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  • Sleep problems – what remedies really help

    Sleep problems – what remedies really help

    The business with sleep: Relaxing nights not for free

    alerian for ten euros, special blankets for 200 euros or the luxury mattress for 8,000 euros – anyone looking for sleep problems on the Internet gets the impression that a good night’s sleep is not free.

    Around the subject of sleep, an industry has been established that covers almost all aspects: programs measure the night’s sleep, dietary supplements are designed to help people fall asleep, and physical aids improve the quality of sleep.

    Too few health services for people with sleep problems

    Hans-Günter Weeß from the board of the German Sleep Society (DGSM), headquartered in Northern Hesse , sees sleep as being commercialized : “This is also easy because there are no adequate health facilities for people with insomnia,” he says. That was an indictment of the health system. Weeß is considered an expert in sleep. He is head of the interdisciplinary sleep center at the Palatine Clinic in Rhineland-Palatinate and author.
    Sleep is more important than in the past – also through research. “We can prove very well that sleep is an important human repair and regeneration program,” explains Weeß. How many people this program is not running properly, is controversial. Weeß says: “Six percent of the population suffer from treatment-related sleep disorders, 70 percent suffer more than a year, 50 percent more than three years.”

    Effect of many funds is not sufficiently documented

    People who have or suspect they have sleep disorders often resort to pills. According to information from the Federal Association of Pharmaceutical Manufacturers, 228 million euros will be spent on sleeping pills and tranquilizers per year – with a rising trend. The supplements are in the top 10 most over-the-counter over-the-counter remedies. “From a sleep medical expert’s point of view, we can only recommend the products whose effectiveness has been proven,” says Weeß. And if you look at studies, then there is no proof of efficacy for many herbal remedies. “If something helps, then high doses of valerian are most likely in mild sleep disorders.”
    Even when going to the pharmacy you have to look carefully: “Each drug is tested and has a license,” says Ursula Sellerberg, spokeswoman for the Federal Association of German pharmacists associations. There are also supplements available, which include vitamins and minerals. The sleep hormone melatonin, for example, is available in both forms.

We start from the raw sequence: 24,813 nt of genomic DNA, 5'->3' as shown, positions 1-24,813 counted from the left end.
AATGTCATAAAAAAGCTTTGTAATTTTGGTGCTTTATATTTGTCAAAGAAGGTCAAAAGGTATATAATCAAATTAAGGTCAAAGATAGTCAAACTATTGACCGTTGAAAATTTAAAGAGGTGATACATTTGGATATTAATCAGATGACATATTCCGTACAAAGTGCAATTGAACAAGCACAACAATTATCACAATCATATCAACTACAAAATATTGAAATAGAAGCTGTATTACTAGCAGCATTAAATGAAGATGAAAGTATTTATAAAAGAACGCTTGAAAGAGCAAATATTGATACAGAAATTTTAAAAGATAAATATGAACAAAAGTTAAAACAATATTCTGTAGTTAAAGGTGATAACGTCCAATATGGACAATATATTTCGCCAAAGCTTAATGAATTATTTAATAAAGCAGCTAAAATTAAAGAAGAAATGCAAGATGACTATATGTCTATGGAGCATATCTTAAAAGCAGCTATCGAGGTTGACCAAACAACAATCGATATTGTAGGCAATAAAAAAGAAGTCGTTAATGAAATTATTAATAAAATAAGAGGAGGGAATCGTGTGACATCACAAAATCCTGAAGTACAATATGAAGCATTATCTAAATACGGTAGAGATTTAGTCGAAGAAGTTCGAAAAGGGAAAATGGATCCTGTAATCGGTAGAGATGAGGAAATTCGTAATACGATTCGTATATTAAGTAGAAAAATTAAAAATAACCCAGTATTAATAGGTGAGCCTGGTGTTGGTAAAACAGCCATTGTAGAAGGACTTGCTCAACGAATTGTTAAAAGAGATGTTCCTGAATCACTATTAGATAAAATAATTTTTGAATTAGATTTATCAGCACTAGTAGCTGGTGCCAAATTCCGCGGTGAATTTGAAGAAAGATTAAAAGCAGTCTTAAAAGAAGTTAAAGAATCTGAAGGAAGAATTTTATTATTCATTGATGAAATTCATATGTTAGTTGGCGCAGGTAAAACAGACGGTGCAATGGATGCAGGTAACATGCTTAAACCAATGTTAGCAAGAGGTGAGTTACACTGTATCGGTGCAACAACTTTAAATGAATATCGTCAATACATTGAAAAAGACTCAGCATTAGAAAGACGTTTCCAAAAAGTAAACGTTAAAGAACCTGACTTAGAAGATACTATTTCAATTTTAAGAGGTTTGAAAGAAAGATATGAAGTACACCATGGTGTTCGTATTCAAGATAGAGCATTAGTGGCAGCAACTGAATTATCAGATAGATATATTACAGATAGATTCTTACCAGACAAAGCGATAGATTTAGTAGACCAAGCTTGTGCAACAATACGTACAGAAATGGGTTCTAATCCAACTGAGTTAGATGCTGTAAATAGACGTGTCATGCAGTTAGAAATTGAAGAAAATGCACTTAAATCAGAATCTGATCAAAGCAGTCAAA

“Over-the-counter melatonin only seems to help in the event of sleep disturbances and insomnia if these occur during jet lag,” explains sleep specialist Weeß. Although prescription sleep aids are more effective, they can become more dangerous. “Primary sleeping pills, so-called benzodiazepines and also Z-substances, can lead to habituation and dependence.”

    Mattress market is divided in half

    Physical sleep aids are, for example, heavy blankets designed to create a sense of well-being. The effect of such aids is not proven, they can work anyway. “Anything that leads to mental, emotional and physical relaxation in the bed situation can help,” says Weeß.
    Mattress manufacturers benefit relatively little from the new appreciation of sleep. According to the Mattress Industry Association, sound sleep is the main selling point, but retail sales fluctuate from year to year. “It happens, what you can observe in many industries: The middle breaks away,” said a spokeswoman. The market increasingly shares in low-cost and high-end manufacturers.
    There was a boom in fitness bracelets. According to digital industry association Bitkom, 26 percent of Germans use it. The detection of sleep and sleep quality is one of the functions of the devices. Sleep doctors are not thrilled. Increasing self-observation is counterproductive: “Tension is the enemy of sleep,” explains Weeß. In addition, most sleep trackers were based on movement and pulse measurements, depending on the time of day. “In my opinion, these are” Stone Age methods “of sleep research.”
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    Sleep lessons instead of pills

    According to Weeß, sleeping arrangements are now the first choice in the treatment of sleep disorders. “The market is also growing, and it’s important to turn to people who have the psychotherapeutic and sleep medicine qualifications.” During the courses one makes the patient “to own sleeping pill”, as an example with relaxation coaching, thought stopping techniques and bed time restrictions. In two days intensive course you could help two-thirds of the participants to a much better sleep. Participants have to pay € 200 for this – again, sleep is a business.

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